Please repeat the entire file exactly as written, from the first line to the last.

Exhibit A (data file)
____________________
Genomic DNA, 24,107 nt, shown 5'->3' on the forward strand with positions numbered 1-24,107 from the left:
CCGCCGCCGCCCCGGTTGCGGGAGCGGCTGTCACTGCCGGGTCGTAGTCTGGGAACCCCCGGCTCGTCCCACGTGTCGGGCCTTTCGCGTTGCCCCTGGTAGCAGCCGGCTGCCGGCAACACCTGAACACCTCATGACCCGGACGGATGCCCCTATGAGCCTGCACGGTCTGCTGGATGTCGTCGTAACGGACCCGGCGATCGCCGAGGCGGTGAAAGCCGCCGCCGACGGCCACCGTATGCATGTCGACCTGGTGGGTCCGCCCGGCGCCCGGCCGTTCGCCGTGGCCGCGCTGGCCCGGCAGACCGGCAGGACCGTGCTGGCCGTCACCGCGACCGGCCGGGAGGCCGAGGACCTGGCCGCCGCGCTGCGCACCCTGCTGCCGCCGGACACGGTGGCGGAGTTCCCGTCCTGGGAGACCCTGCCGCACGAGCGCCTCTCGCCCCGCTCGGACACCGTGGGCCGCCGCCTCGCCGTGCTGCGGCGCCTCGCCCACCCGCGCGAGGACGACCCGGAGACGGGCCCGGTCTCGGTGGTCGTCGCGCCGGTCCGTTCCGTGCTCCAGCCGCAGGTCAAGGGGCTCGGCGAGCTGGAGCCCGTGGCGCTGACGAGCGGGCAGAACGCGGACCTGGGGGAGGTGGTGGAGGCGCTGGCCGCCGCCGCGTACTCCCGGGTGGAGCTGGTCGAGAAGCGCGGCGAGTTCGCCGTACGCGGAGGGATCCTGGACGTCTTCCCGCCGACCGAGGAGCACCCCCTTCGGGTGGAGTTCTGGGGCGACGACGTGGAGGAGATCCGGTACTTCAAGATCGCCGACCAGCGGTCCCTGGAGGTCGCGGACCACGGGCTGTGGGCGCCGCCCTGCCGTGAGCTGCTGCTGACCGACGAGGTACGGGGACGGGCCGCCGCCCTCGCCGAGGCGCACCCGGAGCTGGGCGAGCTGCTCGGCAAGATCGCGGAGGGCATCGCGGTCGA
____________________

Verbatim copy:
Genomic DNA, 24,107 nt, shown 5'->3' on the forward strand with positions numbered 1-24,107 from the left:
CCGCCGCCGCCCCGGTTGCGGGAGCGGCTGTCACTGCCGGGTCGTAGTCTGGGAACCCCCGGCTCGTCCCACGTGTCGGGCCTTTCGCGTTGCCCCTGGTAGCAGCCGGCTGCCGGCAACACCTGAACACCTCATGACCCGGACGGATGCCCCTATGAGCCTGCACGGTCTGCTGGATGTCGTCGTAACGGACCCGGCGATCGCCGAGGCGGTGAAAGCCGCCGCCGACGGCCACCGTATGCATGTCGACCTGGTGGGTCCGCCCGGCGCCCGGCCGTTCGCCGTGGCCGCGCTGGCCCGGCAGACCGGCAGGACCGTGCTGGCCGTCACCGCGACCGGCCGGGAGGCCGAGGACCTGGCCGCCGCGCTGCGCACCCTGCTGCCGCCGGACACGGTGGCGGAGTTCCCGTCCTGGGAGACCCTGCCGCACGAGCGCCTCTCGCCCCGCTCGGACACCGTGGGCCGCCGCCTCGCCGTGCTGCGGCGCCTCGCCCACCCGCGCGAGGACGACCCGGAGACGGGCCCGGTCTCGGTGGTCGTCGCGCCGGTCCGTTCCGTGCTCCAGCCGCAGGTCAAGGGGCTCGGCGAGCTGGAGCCCGTGGCGCTGACGAGCGGGCAGAACGCGGACCTGGGGGAGGTGGTGGAGGCGCTGGCCGCCGCCGCGTACTCCCGGGTGGAGCTGGTCGAGAAGCGCGGCGAGTTCGCCGTACGCGGAGGGATCCTGGACGTCTTCCCGCCGACCGAGGAGCACCCCCTTCGGGTGGAGTTCTGGGGCGACGACGTGGAGGAGATCCGGTACTTCAAGATCGCCGACCAGCGGTCCCTGGAGGTCGCGGACCACGGGCTGTGGGCGCCGCCCTGCCGTGAGCTGCTGCTGACCGACGAGGTACGGGGACGGGCCGCCGCCCTCGCCGAGGCGCACCCGGAGCTGGGCGAGCTGCTCGGCAAGATCGCGGAGGGCATCGCGGTCGA